Augie Takes A Knee

Having worked on the Coors account for a number of years, I can report what a dog and pony show the annual distributors conventions is. So, it comes as no surprise to read in Brandweek the lengths August Busch IV went to to impress his distributors.

August Busch IV had whipped up the crowd of Anheuser-Busch distributors into a frenzy with an impassioned speech, promising that the No. 1 brewer would tell America the truth about those foreign beers, namely SABMiller-owned Miller Brewing and Molson Coors.
Distributors already were feeling good before August’s battle cry speech on March 22 because company executives already announced that they would lighten up with equity contract compliance. Wholesalers now could spend more time selling beer and rolling out new product and less time dealing with redundancies like brewer audits and ride-alongs to customer accounts with A-B reps.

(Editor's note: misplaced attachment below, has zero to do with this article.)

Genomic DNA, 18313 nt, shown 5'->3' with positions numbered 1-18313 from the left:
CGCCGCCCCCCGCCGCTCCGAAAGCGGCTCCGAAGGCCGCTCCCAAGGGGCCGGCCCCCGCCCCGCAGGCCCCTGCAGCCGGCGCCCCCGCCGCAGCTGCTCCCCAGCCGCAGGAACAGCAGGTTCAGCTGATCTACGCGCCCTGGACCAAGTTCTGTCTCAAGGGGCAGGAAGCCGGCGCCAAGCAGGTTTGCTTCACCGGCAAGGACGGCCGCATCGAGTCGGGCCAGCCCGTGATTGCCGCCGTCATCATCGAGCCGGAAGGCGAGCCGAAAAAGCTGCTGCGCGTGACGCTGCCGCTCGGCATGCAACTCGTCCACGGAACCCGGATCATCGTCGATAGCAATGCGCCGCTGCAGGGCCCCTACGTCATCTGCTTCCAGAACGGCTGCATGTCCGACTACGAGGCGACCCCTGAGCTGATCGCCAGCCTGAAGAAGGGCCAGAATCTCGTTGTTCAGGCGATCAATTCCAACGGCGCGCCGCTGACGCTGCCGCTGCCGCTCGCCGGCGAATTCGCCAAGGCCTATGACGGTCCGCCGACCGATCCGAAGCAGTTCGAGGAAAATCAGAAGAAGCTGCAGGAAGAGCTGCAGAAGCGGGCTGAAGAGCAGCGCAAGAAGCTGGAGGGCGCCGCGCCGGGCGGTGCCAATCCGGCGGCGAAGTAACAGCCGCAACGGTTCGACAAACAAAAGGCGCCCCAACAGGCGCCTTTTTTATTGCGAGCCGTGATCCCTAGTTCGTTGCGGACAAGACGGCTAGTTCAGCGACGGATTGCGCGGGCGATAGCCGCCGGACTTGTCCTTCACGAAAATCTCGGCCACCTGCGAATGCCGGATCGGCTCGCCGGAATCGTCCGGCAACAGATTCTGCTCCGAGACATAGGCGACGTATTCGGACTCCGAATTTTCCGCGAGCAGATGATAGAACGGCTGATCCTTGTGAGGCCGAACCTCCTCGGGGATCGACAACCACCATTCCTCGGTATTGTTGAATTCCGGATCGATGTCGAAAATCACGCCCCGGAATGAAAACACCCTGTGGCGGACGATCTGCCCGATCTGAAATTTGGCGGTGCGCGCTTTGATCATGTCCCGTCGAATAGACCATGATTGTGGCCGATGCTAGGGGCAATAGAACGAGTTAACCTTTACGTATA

The audience was standing by the time a full complement of Clydesdales pulling the Budweiser wagon charged onto the raised convention center stage. They watched the convention hall big screens as August IV walked to the floor where his father August III, chairman, sat and knelt before him in homage. The senior Busch was visibly moved to tears.
Maybe August IV’s ascendancy to top executive was on the line. But if his test was to energize the brewer’s distribution channel, he passed.

Here’s what Sun Times advertising columnist, Lewis Lazare had to say about the stunt:

The pressure from a newly aggressive competitor must be really getting to the top brass at Anheuser Busch. In what must have been a bizarre sight to behold, President August Busch IV — acting like a vassal paying tribute to his king 300 or 400 years ago — reportedly kneeled down in front of his father, Chairman August Busch III at an annual meeting of AB distributors last week in San Diego. Weird.



About David Burn

I wrote my first ad for a political candidate when I was 17 years old. She won her race and I felt the seductive power of advertising for the first time. Today—after working for seven agencies in five states—I am head of brand strategy and creative at Bonehook in Portland, Oregon.